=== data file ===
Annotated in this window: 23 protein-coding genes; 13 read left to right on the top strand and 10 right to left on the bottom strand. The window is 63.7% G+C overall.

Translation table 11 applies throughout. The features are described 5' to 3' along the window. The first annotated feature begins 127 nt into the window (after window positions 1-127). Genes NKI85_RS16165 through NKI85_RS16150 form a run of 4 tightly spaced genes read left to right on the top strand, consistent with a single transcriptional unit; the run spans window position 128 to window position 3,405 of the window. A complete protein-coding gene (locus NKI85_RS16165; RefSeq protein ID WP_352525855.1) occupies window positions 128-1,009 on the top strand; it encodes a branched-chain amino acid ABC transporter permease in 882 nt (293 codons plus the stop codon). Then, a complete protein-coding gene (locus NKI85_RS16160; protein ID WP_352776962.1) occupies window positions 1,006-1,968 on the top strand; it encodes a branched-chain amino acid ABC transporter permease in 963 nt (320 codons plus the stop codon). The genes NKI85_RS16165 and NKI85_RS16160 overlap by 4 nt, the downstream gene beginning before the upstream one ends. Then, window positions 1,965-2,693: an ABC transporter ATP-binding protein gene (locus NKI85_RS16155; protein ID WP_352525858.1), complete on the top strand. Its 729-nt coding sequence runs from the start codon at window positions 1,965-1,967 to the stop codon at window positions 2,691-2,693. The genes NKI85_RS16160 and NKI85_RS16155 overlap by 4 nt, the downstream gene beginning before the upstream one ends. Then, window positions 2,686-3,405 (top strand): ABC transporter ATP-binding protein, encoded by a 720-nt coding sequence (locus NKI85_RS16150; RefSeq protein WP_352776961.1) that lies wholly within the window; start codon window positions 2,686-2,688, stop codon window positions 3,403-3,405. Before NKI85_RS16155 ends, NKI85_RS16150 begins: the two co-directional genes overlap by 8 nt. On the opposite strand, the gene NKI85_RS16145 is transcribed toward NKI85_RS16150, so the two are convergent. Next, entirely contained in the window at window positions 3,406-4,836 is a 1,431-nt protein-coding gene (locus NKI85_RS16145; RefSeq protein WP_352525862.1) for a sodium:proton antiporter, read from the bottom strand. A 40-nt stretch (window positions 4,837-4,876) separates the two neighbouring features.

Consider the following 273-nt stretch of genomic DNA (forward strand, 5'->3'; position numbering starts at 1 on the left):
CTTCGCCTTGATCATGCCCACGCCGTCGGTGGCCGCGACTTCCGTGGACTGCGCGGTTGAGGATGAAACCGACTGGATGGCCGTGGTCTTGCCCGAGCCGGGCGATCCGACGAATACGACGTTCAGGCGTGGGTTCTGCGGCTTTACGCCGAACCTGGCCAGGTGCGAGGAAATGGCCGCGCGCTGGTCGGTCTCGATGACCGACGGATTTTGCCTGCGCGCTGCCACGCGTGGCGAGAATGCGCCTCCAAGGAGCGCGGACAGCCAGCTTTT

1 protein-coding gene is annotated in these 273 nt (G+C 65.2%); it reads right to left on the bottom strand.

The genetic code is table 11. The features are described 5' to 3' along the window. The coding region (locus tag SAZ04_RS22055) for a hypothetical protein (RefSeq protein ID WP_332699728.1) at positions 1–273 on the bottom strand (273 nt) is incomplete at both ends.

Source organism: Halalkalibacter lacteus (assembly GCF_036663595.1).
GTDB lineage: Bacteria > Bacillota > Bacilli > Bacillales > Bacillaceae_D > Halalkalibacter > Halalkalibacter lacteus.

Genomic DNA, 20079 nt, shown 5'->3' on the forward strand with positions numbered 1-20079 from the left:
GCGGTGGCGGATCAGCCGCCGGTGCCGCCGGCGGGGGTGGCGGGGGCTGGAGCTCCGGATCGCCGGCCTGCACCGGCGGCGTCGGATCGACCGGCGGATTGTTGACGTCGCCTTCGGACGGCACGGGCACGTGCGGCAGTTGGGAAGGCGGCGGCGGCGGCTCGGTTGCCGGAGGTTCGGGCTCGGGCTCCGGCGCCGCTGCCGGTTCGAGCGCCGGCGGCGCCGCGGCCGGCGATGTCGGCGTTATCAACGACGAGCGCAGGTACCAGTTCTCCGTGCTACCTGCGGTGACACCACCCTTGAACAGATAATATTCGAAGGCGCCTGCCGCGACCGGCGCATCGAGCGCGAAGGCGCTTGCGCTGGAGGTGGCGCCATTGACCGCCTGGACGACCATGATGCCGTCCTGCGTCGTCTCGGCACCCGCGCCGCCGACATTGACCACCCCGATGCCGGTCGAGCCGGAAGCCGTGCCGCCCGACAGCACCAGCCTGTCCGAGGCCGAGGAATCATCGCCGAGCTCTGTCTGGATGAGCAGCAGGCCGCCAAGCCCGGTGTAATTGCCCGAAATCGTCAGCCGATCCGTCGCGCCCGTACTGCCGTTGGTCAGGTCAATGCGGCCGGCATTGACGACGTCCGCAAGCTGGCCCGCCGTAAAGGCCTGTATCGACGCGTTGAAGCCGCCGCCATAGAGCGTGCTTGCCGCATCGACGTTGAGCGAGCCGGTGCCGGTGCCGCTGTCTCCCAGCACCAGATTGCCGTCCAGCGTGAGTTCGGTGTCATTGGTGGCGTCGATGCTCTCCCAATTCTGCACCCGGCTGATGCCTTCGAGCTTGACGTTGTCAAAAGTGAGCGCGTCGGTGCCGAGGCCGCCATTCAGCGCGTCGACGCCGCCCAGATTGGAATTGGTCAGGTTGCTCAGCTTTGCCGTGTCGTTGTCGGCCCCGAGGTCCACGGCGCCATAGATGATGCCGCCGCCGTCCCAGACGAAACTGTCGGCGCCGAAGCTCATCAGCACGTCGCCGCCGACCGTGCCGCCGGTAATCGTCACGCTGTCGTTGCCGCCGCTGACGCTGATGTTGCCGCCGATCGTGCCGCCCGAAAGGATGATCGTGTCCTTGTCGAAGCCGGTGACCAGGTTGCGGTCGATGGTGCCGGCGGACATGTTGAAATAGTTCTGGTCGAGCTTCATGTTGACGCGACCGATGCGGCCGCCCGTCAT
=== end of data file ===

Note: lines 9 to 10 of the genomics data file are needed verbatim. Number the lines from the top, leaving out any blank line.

Genomic DNA, 20079 nt, shown 5'->3' on the forward strand with positions numbered 1-20079 from the left:
GCGGTGGCGGATCAGCCGCCGGTGCCGCCGGCGGGGGTGGCGGGGGCTGGAGCTCCGGATCGCCGGCCTGCACCGGCGGCGTCGGATCGACCGGCGGATTGTTGACGTCGCCTTCGGACGGCACGGGCACGTGCGGCAGTTGGGAAGGCGGCGGCGGCGGCTCGGTTGCCGGAGGTTCGGGCTCGGGCTCCGGCGCCGCTGCCGGTTCGAGCGCCGGCGGCGCCGCGGCCGGCGATGTCGGCGTTATCAACGACGAGCGCAGGTACCAGTTCTCCGTGCTACCTGCGGTGACACCACCCTTGAACAGATAATATTCGAAGGCGCCTGCCGCGACCGGCGCATCGAGCGCGAAGGCGCTTGCGCTGGAGGTGGCGCCATTGACCGCCTGGACGACCATGATGCCGTCCTGCGTCGTCTCGGCACCCGCGCCGCCGACATTGACCACCCCGATGCCGGTCGAGCCGGAAGCCGTGCCGCCCGACAGCACCAGCCTGTCCGAGGCCGAGGAATCATCGCCGAGCTCTGTCTGGATGAGCAGCAGGCCGCCAAGCCCGGTGTAATTGCCCGAAATCGTCAGCCGATCCGTCGCGCCCGTACTGCCGTTGGTCAGGTCAATGCGGCCGGCATTGACGACGTCCGCAAGCTGGCCCGCCGTAAAGGCCTGTATCGACGCGTTGAAGCCGCCGCCATAGAGCGTGCTTGCCGCATCGACGTTGAGCGAGCCGGTGCCGGTGCCGCTGTCTCCCAGCACCAGATTGCCGTCCAGCGTGAGTTCGGTGTCATTGGTGGCGTCGATGCTCTCCCAATTCTGCACCCGGCTGATGCCTTCGAGCTTGACGTTGTCAAAAGTGAGCGCGTCGGTGCCGAGGCCGCCATTCAGCGCGTCGACGCCGCCCAGATTGGAATTGGTCAGGTTGCTCAGCTTTGCCGTGTCGTTGTCGGCCCCGAGGTCCACGGCGCCATAGATGATGCCGCCGCCGTCCCAGACGAAACTGTCGGCGCCGAAGCTCATCAGCACGTCGCCGCCGACCGTGCCGCCGGTAATCGTCACGCTGTCGTTGCCGCCGCTGACGCTGATGTTGCCGCCGATCGTGCCGCCCGAAAGGATGATCGTGTCCTTGTCGAAGCCGGTGACCAGGTTGCGGTCGATGGTGCCGGCGGACATGTTGAAATAGTTCTGGTCGAGCTTCATGTTGACGCGACCGATGCGGCCGCCCGTCAT